KATHERINE. Yes, but only rough people.
OLIVE. Why does he go on doing it? I shouldn't.
KATHERINE. He thinks it is his duty.
OLIVE. To your neighbour, or only to God?
KATHERINE. To both.
OLIVE. Oh! Are those his letters?
OLIVE. [Reading from the letter] "My dear Heart." Does he always call you his dear heart, Mummy? It's rather jolly, isn't it? "I shall be home about half-past ten to-morrow night. For a few hours the fires of p-u-r-g-a-t-or-y will cease to burn--" What are the fires of p-u-r-g-a-t-o-r-y?
KATHERINE. [Putting away the letters] Come, Olive!
OLIVE. But what are they?
KATHERINE. Daddy means that he's been very unhappy.
OLIVE. Have you, too?
OLIVE. [Cheerfully] So have I. May I open the window?
KATHERINE. No; you'll let the mist in.
OLIVE. Isn't it a funny mist-all flat!
KATHERINE. Now, come along, frog!
OLIVE. [Making time] Mummy, when is Uncle Hubert coming back?
KATHERINE. We don't know, dear.
OLIVE. I suppose Auntie Helen'll stay with us till he does.
OLIVE. That's something, isn't it?
KATHERINE. [Picking her up] Now then!
OLIVE. [Deliciously limp] Had I better put in the duty to your neighbour if there isn't a victory soon? [As they pass through the door] You're tickling under my knee! [Little gurgles of pleasure follow. Then silence. Then a drowsy voice] I must keep awake for Daddy.
KATHERINE comes back. She is about to leave the door a little open, when she hears a knock on the other door. It is opened a few inches, and NURSE'S voice says: "Can I come in, Ma'am?" The NURSE comes in.
KATHERINE. [Shutting OLIVE's door, and going up to her] What is it, Nurse?
NURSE. [Speaking in a low voice] I've been meaning to--I'll never do it in the daytime. I'm giving you notice.
KATHERINE. Nurse! You too!
She looks towards OLIVE'S room with dismay. The NURSE smudges a slow tear away from her cheek.
NURSE. I want to go right away at once.
KATHERINE. Leave Olive! That is the sins of the fathers with a vengeance.
NURSE. I've had another letter from my son. No, Miss Katherine, while the master goes on upholdin' these murderin' outlandish creatures, I can't live in this house, not now he's coming back.
KATHERINE. But, Nurse----!
NURSE. It's not like them [With an ineffable gesture] downstairs, because I'm frightened of the mob, or of the window's bein' broke again, or mind what the boys in the street say. I should think not-- no! It's my heart. I'm sore night and day thinkin' of my son, and him lying out there at night without a rag of dry clothing, and water that the bullocks won't drink, and maggots in the meat; and every day one of his friends laid out stark and cold, and one day--'imself perhaps. If anything were to 'appen to him. I'd never forgive meself--here. Ah! Miss Katherine, I wonder how you bear it--bad news comin' every day--And Sir John's face so sad--And all the time the master speaking against us, as it might be Jonah 'imself.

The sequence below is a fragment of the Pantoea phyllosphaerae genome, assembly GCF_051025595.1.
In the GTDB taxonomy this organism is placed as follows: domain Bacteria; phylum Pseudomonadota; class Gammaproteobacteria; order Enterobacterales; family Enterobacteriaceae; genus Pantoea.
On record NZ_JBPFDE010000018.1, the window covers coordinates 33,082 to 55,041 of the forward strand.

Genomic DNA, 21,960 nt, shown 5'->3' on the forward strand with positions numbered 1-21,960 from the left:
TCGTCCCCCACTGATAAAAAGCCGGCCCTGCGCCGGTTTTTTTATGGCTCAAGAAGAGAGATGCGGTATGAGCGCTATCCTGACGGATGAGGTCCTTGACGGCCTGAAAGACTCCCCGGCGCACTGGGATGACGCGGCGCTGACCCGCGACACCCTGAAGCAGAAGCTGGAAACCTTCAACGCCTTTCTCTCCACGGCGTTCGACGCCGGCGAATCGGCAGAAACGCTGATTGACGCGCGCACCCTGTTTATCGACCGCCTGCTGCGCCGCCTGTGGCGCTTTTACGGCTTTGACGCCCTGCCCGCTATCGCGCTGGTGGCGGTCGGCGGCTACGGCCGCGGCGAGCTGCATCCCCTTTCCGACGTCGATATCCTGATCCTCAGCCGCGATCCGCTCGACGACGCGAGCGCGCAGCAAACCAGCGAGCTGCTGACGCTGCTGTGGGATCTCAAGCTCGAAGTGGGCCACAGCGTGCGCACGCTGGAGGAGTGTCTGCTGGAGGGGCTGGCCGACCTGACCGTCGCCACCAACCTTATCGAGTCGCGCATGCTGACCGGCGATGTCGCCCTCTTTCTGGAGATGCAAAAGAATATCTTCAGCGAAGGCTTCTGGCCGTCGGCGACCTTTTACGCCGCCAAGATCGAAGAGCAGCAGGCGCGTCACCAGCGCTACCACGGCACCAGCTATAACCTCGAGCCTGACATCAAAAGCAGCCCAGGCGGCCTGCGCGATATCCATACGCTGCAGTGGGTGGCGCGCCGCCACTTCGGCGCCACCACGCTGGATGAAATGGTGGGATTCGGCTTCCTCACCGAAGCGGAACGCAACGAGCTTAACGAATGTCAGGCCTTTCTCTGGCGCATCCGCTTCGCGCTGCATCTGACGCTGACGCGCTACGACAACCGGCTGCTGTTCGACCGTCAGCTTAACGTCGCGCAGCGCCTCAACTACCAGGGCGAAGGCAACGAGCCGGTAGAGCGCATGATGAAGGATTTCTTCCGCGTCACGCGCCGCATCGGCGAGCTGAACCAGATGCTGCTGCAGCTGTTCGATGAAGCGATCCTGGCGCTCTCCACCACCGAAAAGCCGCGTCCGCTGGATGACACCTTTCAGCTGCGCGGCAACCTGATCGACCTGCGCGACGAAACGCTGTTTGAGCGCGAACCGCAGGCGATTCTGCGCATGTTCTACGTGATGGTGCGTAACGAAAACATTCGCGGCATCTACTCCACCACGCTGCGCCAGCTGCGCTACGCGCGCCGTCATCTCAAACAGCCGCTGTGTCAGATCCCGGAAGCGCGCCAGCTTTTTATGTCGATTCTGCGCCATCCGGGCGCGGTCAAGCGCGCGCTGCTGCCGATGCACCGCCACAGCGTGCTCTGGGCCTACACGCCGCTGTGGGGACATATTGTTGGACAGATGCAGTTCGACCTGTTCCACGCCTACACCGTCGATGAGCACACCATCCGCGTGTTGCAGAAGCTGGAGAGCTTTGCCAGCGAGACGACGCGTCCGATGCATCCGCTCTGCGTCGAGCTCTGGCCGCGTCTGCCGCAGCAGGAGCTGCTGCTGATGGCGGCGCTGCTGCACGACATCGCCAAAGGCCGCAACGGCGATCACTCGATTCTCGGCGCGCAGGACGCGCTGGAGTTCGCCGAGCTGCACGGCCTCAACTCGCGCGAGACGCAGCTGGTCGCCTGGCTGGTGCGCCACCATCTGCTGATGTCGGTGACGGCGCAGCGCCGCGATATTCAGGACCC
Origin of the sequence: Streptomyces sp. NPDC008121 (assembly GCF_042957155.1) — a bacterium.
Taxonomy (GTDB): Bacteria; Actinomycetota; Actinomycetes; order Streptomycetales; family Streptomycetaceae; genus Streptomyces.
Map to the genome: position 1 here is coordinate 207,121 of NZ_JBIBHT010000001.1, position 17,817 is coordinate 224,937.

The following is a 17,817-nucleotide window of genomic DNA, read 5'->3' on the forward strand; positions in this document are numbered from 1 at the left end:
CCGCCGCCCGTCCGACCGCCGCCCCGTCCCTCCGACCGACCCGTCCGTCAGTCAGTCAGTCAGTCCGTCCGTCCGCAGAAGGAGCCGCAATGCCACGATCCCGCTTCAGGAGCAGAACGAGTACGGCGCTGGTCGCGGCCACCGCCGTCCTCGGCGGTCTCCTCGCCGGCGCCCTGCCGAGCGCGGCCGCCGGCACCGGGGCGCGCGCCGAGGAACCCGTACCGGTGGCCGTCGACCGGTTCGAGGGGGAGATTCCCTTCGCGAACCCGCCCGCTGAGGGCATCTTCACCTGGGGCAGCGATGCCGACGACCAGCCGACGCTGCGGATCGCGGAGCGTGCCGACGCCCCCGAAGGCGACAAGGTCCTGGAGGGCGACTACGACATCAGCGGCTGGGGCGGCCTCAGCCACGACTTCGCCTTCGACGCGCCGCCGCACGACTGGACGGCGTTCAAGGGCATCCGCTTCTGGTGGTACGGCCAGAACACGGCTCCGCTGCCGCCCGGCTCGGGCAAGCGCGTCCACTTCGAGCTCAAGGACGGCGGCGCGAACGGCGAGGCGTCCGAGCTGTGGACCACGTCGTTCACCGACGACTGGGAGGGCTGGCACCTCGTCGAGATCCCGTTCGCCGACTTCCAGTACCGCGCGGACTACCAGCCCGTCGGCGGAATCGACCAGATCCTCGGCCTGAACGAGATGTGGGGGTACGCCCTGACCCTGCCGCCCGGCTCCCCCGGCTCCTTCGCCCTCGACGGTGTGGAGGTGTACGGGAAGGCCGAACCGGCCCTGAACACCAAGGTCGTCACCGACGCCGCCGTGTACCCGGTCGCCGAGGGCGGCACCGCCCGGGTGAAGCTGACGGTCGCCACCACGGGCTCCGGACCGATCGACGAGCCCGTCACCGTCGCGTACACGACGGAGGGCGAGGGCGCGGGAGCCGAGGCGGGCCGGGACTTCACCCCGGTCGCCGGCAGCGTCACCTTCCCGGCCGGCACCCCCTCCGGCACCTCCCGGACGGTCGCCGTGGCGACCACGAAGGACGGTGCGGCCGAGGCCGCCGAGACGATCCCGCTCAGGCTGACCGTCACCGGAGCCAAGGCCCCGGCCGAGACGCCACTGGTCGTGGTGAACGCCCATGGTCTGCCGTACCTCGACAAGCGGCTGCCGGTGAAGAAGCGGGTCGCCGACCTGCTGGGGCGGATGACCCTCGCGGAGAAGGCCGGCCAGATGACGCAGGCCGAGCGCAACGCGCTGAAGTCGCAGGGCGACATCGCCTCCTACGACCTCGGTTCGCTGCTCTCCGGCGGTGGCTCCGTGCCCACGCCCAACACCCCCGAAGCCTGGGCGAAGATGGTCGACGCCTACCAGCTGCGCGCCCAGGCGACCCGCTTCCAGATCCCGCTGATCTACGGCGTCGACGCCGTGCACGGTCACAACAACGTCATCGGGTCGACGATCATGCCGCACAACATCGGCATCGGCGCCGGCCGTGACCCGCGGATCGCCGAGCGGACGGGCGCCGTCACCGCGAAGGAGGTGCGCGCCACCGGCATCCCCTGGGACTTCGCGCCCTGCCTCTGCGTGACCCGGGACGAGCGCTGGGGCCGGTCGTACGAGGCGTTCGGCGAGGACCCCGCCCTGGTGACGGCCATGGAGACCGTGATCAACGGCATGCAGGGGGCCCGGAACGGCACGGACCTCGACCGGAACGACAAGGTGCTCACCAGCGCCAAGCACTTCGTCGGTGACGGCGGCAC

KATHERINE. But, Nurse, how can you leave us, you?
NURSE. [Smudging at her cheeks] There's that tells me it's encouragin' something to happen, if I stay here; and Mr. More coming back to-night. You can't serve God and Mammon, the Bible says.
KATHERINE. Don't you know what it's costing him?
NURSE. Ah! Cost him his seat, and his reputation; and more than that it'll cost him, to go against the country.
KATHERINE. He's following his conscience.
NURSE. And others must follow theirs, too. No, Miss Katherine, for you to let him--you, with your three brothers out there, and your father fair wasting away with grief. Sufferin' too as you've been these three months past. What'll you feel if anything happens to my three young gentlemen out there, to my dear Mr. Hubert that I nursed myself, when your precious mother couldn't? What would she have said --with you in the camp of his enemies?
KATHERINE. Nurse, Nurse!
NURSE. In my paper they say he's encouraging these heathens and makin' the foreigners talk about us; and every day longer the war lasts, there's our blood on this house.
KATHERINE. [Turning away] Nurse, I can't--I won't listen.
NURSE. [Looking at her intently] Ah! You'll move him to leave off! I see your heart, my dear. But if you don't, then go I must!
She nods her head gravely, goes to the door of OLIVE'S room, opens it gently, stands looking for a-moment, then with the words "My Lamb!" she goes in noiselessly and closes the door.
KATHERINE turns back to her glass, puts back her hair, and smooths her lips and eyes. The door from the corridor is opened, and HELEN's voice says: "Kit! You're not in bed?"
HELEN too is in a wrapper, with a piece of lace thrown over her head. Her face is scared and miserable, and she runs into KATHERINE's arms.
KATHERINE. My dear, what is it?
HELEN. I've seen--a vision!
KATHERINE. Hssh! You'll wake Olive!